Friday, 1 December 2017

The rescue dogs of Saint du Barrys

Saint du Barry's name originates from the St Bernard rescuers, particularly one famous Barry, the story of whom is on the wall in our dining room. Our guest house has been home to many animals, all affectionately remembered, and perhaps one day all their stories might be told.

Currently, we have three dogs, none of whom were planned as pets, but all were chosen at their own appointed time.

The longest-standing one, ButterBean, whose colour and shape are good clues to her name, was found at the Spur in Piketberg. We had stopped there three times in quick succession, and Joan noticed her apparent homelessness, and suggested we take her. The staff who had been looking after her, all came to greet, as we took her home. Her genes have given her short legs and a long, chubby body, and thus, mechanically, she is not a quick machine. She still knows how to gaze at anyone who is eating what she would like.

Jack is a this year dog, a Belgian shepherd who was found at the informal settlement in Hout Bay in Cape Town by an organisation called Pavement Specials. No-one knows how he came to be there. He is an intensely loyal dog, whose innate sense of orderliness is severely disturbed when we move tables, the stove and other furniture. He's old, with plenty of grey on his snout, but he's strong, and is always ready for a walk. We refer to Saint du Barrys as his retirement home.

Shona would have died the day we decided to rather let her live. Joan had been feeding dogs who had a place, but were not being looked after. The mother was wandering around town looking for food, and Joan tracked her down. There were puppies, and while Joan fed the adult dogs, the puppies disappeared one by one, and the story that was given as explanation was never clear. One puppy was particularly forward, and when I looked for her one morning, and found her lying listlessly, I picked her up, and realised that she would die. Her energy was falling away, fast. It was a Tuesday, though, and on Tuesdays the vet arrives at eleven o' clock, so all it took was three medications, and within the hour she was perking up.  She has stayed with us since, has made friends with Jack, and the two of them play rumbustiously. She likes to be in water and trouble.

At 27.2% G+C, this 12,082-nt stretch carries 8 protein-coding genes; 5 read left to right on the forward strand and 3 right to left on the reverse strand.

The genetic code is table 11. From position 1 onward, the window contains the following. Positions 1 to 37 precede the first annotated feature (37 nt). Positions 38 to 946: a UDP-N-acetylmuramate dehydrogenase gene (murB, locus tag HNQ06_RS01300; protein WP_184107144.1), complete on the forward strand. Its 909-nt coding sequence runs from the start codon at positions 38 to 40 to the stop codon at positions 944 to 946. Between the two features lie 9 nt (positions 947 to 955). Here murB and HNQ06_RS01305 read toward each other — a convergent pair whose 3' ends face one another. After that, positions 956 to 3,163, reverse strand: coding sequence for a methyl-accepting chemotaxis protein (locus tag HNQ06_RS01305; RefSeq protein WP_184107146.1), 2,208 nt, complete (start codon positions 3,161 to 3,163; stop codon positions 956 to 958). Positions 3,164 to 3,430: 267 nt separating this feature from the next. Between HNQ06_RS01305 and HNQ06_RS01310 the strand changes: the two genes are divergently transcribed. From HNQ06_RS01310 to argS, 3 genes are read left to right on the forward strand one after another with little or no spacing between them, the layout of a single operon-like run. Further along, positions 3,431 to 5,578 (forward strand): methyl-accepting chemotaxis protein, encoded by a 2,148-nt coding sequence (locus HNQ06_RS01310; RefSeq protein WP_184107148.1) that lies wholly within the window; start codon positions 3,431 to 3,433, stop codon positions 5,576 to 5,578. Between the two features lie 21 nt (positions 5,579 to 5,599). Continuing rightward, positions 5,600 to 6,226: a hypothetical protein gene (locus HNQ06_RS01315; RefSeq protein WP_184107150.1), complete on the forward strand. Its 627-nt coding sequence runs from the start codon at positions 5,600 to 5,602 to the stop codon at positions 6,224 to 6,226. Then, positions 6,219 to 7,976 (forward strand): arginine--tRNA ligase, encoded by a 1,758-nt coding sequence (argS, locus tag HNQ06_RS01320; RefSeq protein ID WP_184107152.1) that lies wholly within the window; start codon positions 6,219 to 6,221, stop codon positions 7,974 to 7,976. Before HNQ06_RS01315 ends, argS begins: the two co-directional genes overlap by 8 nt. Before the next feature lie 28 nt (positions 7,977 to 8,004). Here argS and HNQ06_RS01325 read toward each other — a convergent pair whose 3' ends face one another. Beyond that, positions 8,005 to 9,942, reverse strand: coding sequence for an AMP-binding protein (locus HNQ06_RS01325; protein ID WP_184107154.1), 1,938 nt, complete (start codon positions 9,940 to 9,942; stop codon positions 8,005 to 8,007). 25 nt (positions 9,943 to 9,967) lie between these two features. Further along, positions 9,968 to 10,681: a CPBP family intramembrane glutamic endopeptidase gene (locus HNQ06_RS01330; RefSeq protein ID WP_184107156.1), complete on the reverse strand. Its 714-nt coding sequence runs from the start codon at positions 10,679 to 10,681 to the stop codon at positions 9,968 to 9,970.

I have often thought about the fact that dogs have distinct personalities. As do cats, but that's another subject.

We have four cats, but I have to stop at this point because I'm actually not allowed to talk about one of them. That's an interesting story which will have to wait for some time. 

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